If the Vikings managed to beat Oakland and finish 10-4 for the out-right division title. Washintion's wild-card contender would be Chicago. And the Bears (164-160) lead the Redskins (133-131) by twenty-two hundreths of a point per game after nine conference games and the schedule and Washington's past offensive performances favor the Bears, featuring Walter Payton and a revitalized defense.

And the Redskins know that their playoff chances as a 9-5 finisher are on shaky ground.

"So what makes it different from last year?" defensive tackle Bill Brundige asked yesterday after a two-hour closed practice at Redskin Park. "We're 6-4, just like last year. We have to win all four. It's just that Los Angeles is tougher than the Jets."

The Redskins have two common opponents in both stretches, Dallas and St. Louis. In 1976, they also faced Philadelphia and the New York Jets. This year they will meet Buffalo and the Rams.

"The great part about it, again, is that we have to depend on nobody but us," said defensive and Dennis Johnson "You know that song by the Temptations that goes. 'Think for yourself and depend on no one else.'"

There also is the outside - very outside - possibility that the Redskins could win the NFC Eastern Division title and host at least the first-round playoff game by winning their last four regular-season games for a 10-4 finish.

For that to materialize Dallas after losing to the Redskins, would have to lose two of its final three games - against Philadelphia. San Francisco and Denvor - to finish 9-5, or lose to one of the three, plus losing to the Redskins by 19 points or more, thereby becoming the wild-card team a 10-4.

And then - ready? - the Redskins would guarantee themselves the home-field advantage for the NFC championship game by beating Los Angeles, the probable Western Division winner.

And what if Washington should beat Dallas and then lost to the Cardinals. Easy: it would eliminate the Redskins, even if St. Louis were to be upset by one of its other two remaining opponents, the New York Giants or Tampa Bay. Reason: St. Louis would split with the Redskins and have a better intradivision record by one game, 5-3 against 4-4.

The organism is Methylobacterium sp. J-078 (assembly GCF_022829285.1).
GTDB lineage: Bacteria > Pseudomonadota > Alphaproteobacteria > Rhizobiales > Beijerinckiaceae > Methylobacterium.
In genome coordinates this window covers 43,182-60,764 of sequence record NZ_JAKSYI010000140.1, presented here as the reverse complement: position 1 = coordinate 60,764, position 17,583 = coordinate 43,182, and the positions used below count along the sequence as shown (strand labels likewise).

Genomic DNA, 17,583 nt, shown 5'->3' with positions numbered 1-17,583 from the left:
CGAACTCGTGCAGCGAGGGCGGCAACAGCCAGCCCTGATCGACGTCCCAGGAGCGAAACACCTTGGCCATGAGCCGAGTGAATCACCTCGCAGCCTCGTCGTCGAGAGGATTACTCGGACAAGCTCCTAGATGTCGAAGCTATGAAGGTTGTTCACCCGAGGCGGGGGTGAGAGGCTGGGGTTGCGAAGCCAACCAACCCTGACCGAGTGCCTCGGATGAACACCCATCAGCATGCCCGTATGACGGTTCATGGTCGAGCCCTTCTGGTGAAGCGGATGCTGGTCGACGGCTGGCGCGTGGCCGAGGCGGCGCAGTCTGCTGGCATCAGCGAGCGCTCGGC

Coach George Allen, who Wednesday called Dalls' 18-man injury list "as long as the New York telephone directory," could not resist another dig yesterday. "But they don't put on the ones who art really injured, like Roger Staubach." Allen said . . . David Dupree. The Washington Post's man-on-the-scene at Dallas' open practice, reported that the the cow boy quarterback was throwing better yesterday than he had in the past two games both Dallas losses . . . Redskin guard Ron Saul again missed practice recovering from the flue and bronchitis. But, he said, "I'll play. I played with a 102-degree fever last week, didn't I?" ... Center Len Hauss, suffering from what Allen said was a leg "hurting a bit," did not participate fully in practice. Or, was the reported ailment really hiding the fact that Bob Kuziel or Ted Fritsch was sttapping from the shotgun formation? . . Brudige was still on crutches yesterday with a sprained left foot. Dave Butz is the likely starter at left tackle . . .

Backup quarterback Billy Kilmer worked less in the offensive drill than noted. "It's not important who starts he did the previous day. But, Hauss but who finishes.". . Meanwhile a WTOP-TV-9 spokesman denied starter Joe Theimann's charge that a statement he made, appearing to second-guess the Redskin's game plan against Green Bay was edited or taken out of context. The clip used by the station Tuesday was part of a longer-interview with Theismann following the 10-9 Redskin victory.